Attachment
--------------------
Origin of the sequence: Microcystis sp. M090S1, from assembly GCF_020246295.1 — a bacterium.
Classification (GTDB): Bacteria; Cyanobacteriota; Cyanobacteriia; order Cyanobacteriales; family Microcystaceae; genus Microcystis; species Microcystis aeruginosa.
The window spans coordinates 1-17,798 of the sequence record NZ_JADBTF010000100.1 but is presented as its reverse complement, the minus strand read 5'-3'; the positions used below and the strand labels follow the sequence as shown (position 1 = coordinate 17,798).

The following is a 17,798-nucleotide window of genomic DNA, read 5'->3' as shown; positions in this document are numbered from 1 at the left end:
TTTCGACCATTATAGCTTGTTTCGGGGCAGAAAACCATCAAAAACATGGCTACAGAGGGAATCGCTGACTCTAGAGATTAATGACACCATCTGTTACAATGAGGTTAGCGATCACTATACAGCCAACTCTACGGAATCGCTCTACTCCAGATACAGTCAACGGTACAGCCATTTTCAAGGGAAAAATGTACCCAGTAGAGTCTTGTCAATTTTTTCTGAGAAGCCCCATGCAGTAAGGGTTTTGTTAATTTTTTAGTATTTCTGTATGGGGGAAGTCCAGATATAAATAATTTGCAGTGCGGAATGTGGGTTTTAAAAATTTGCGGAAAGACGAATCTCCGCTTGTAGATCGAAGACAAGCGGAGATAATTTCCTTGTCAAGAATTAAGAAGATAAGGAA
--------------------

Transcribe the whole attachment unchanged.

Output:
Origin of the sequence: Microcystis sp. M090S1, from assembly GCF_020246295.1 — a bacterium.
Classification (GTDB): Bacteria; Cyanobacteriota; Cyanobacteriia; order Cyanobacteriales; family Microcystaceae; genus Microcystis; species Microcystis aeruginosa.
The window spans coordinates 1-17,798 of the sequence record NZ_JADBTF010000100.1 but is presented as its reverse complement, the minus strand read 5'-3'; the positions used below and the strand labels follow the sequence as shown (position 1 = coordinate 17,798).

The following is a 17,798-nucleotide window of genomic DNA, read 5'->3' as shown; positions in this document are numbered from 1 at the left end:
TTTCGACCATTATAGCTTGTTTCGGGGCAGAAAACCATCAAAAACATGGCTACAGAGGGAATCGCTGACTCTAGAGATTAATGACACCATCTGTTACAATGAGGTTAGCGATCACTATACAGCCAACTCTACGGAATCGCTCTACTCCAGATACAGTCAACGGTACAGCCATTTTCAAGGGAAAAATGTACCCAGTAGAGTCTTGTCAATTTTTTCTGAGAAGCCCCATGCAGTAAGGGTTTTGTTAATTTTTTAGTATTTCTGTATGGGGGAAGTCCAGATATAAATAATTTGCAGTGCGGAATGTGGGTTTTAAAAATTTGCGGAAAGACGAATCTCCGCTTGTAGATCGAAGACAAGCGGAGATAATTTCCTTGTCAAGAATTAAGAAGATAAGGAA